The Spring 2011 issue of the Journal of the History of the Behavioral Sciences has just been released online. Included in this issue are four all new articles as well as a number of book reviews. Among the subjects addressed in the issue’s articles are the history of linguistics, the work of Herbert Blumer, music research in early experimental psychology and the influence of nondirective interviewing methods, as developed by Carl Rogers (left), in sociological interviewing. Full titles, authors, and abstracts follow below.
“‘The most important technique …”: Carl Rogers, Hawthorne, and the rise and fall of nondirective interviewing in sociology,” by Raymond M. Lee. The abstract reads,
In the 1940s, interviewing practice in sociology became decisively influenced by techniques that had originally been developed by researchers in other disciplines working within a number of therapeutic or quasi-therapeutic contexts, in particular the “nondirective interviewing” methods developed by Carl Rogers and the interviewing procedures developed during the Hawthorne studies. This article discusses the development of nondirective interviewing and looks at how in the 1930s and ’40s the approach came to be used in sociology. It examines the factors leading to both the popularity of the method and its subsequent fall from favor. Continue reading New Issue: JHBS Spring 2011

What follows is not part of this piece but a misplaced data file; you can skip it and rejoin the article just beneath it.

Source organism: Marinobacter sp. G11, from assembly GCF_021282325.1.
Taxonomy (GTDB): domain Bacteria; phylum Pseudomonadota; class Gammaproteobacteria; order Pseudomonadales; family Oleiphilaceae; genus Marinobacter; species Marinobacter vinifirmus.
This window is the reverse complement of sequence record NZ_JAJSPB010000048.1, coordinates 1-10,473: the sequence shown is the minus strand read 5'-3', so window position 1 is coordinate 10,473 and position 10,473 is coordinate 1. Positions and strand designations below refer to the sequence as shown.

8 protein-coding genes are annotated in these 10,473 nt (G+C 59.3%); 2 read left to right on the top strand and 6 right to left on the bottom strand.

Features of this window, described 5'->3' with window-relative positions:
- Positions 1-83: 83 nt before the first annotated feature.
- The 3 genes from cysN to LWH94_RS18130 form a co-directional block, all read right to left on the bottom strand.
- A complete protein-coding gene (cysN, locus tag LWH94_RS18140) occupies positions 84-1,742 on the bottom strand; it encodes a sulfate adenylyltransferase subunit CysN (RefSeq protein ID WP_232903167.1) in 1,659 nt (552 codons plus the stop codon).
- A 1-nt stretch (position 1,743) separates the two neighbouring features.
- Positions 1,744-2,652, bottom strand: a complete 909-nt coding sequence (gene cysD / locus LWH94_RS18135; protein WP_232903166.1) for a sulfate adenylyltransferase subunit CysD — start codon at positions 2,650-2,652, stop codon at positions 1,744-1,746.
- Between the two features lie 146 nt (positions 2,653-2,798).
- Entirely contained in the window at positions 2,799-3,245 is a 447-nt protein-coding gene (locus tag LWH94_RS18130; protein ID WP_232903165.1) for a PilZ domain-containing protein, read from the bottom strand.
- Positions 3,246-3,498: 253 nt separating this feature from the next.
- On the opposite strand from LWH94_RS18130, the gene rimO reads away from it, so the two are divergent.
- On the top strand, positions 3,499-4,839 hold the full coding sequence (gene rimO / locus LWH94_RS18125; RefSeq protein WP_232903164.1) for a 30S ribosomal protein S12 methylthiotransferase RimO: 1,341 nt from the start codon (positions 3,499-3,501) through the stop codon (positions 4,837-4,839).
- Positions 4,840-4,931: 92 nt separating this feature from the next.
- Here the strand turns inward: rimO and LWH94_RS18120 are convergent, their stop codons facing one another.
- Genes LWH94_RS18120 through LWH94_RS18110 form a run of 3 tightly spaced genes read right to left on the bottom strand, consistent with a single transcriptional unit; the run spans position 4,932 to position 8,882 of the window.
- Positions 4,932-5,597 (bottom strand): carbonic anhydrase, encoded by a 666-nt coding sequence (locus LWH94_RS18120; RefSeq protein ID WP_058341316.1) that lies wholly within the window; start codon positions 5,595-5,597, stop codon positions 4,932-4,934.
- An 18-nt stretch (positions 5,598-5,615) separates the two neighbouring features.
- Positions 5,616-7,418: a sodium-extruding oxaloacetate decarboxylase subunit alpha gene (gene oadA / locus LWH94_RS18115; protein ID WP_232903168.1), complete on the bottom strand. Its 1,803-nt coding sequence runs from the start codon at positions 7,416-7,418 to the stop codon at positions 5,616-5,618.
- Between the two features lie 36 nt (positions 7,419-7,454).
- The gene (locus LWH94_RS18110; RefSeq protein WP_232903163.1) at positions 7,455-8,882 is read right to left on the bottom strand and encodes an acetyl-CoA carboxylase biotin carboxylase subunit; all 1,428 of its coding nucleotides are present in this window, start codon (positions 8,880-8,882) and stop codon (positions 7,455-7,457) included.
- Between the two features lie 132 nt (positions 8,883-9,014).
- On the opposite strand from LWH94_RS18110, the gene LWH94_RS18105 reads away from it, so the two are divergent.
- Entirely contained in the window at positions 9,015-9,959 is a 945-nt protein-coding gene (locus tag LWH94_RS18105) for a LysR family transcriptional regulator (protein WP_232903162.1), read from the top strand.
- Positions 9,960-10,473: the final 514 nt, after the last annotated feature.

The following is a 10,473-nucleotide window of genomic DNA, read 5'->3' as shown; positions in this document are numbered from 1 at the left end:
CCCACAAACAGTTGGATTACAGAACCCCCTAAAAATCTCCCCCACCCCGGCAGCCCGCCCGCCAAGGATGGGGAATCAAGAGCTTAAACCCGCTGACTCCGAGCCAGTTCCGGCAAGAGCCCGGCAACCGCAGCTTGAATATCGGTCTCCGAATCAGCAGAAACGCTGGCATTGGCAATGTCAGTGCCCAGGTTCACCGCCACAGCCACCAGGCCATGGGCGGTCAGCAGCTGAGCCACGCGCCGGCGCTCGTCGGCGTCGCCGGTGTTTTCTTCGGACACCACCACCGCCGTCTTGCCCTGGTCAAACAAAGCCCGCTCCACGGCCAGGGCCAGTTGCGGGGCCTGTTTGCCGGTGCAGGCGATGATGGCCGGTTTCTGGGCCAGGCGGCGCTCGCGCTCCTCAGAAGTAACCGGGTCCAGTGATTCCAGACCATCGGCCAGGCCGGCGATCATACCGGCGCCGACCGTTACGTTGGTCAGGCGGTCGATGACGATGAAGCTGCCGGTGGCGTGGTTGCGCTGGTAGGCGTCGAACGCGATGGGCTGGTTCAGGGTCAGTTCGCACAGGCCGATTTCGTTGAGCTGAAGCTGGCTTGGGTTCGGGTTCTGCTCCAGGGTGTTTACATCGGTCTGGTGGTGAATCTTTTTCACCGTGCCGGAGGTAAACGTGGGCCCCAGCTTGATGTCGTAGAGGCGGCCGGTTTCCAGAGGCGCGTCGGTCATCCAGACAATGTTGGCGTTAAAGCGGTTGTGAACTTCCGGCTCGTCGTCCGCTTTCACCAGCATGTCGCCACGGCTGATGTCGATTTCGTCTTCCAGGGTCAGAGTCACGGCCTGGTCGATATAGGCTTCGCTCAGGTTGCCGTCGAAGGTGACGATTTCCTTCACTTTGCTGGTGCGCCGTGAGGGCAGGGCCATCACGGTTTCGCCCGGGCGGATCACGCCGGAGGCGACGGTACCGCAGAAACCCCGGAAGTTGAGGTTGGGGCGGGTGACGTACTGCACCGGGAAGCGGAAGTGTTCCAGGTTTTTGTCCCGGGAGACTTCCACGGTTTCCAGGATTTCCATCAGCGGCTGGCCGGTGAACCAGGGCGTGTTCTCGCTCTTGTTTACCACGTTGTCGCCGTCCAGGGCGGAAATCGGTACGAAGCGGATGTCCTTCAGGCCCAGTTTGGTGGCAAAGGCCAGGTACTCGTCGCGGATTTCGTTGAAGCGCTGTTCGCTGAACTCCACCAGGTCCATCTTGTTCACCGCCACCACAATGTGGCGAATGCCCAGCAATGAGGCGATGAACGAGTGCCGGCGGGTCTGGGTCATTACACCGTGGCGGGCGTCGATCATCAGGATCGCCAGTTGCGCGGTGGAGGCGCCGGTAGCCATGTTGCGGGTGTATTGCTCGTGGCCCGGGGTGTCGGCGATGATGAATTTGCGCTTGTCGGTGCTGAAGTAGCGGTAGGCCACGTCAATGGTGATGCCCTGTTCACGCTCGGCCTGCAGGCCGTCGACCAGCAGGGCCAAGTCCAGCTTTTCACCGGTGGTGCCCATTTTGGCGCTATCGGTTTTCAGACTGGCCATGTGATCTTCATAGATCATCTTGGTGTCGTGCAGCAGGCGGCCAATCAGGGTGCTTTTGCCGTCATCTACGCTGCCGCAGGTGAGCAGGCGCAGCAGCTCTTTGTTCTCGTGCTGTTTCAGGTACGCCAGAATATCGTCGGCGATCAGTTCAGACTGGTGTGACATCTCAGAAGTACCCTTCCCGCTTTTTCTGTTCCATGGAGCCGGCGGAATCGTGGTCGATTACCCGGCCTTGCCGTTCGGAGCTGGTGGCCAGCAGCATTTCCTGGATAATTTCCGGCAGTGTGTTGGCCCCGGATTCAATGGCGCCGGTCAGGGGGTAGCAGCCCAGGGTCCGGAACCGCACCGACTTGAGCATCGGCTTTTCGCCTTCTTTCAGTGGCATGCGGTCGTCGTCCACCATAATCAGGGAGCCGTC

Two forthcoming articles in the Journal of the History of Medicine and Allied Sciences (JHMAS), on topics associated with the history of psychology, have been published online. The first article, by Edgar Jones, describes the psychological understanding of shell shock in Britain at the time of the First World War, while the other details the potentionally pathological relationship thought to exist between music and nerves at the turn of the nineteenth century. Title, authors, and abstracts follow below.
“Shell Shock at Maghull and the Maudsley: Models of Psychological Medicine in the UK” by Edgar Jones. The abstract reads:
The shell-shock epidemic of 1915 challenged the capacity and expertise of the British Army’s medical services. What appeared to be a novel and complex disorder raised questions of causation and treatment. To address these pressing issues, Moss Side Military Hospital at Maghull became a focus for experiment in the developing field of psychological medicine as clinicians from diverse backgrounds and disciplines were recruited and trained at this specialist treatment unit. Continue reading Shell Shock in JHMAS
Harvard psychologist Dan Wegner has posted a song online that incorporates sampled snippets of the recordings of Stanley Milgram’s famous obedience experiments of the early 1960s. Very cool electrogroove… punctuated by screams that put the famous Wilhelm scream to shame.
Perhaps something to play before your next leture on Milgram?
(Thanks to Franklin Sayre for putting me on to this item.)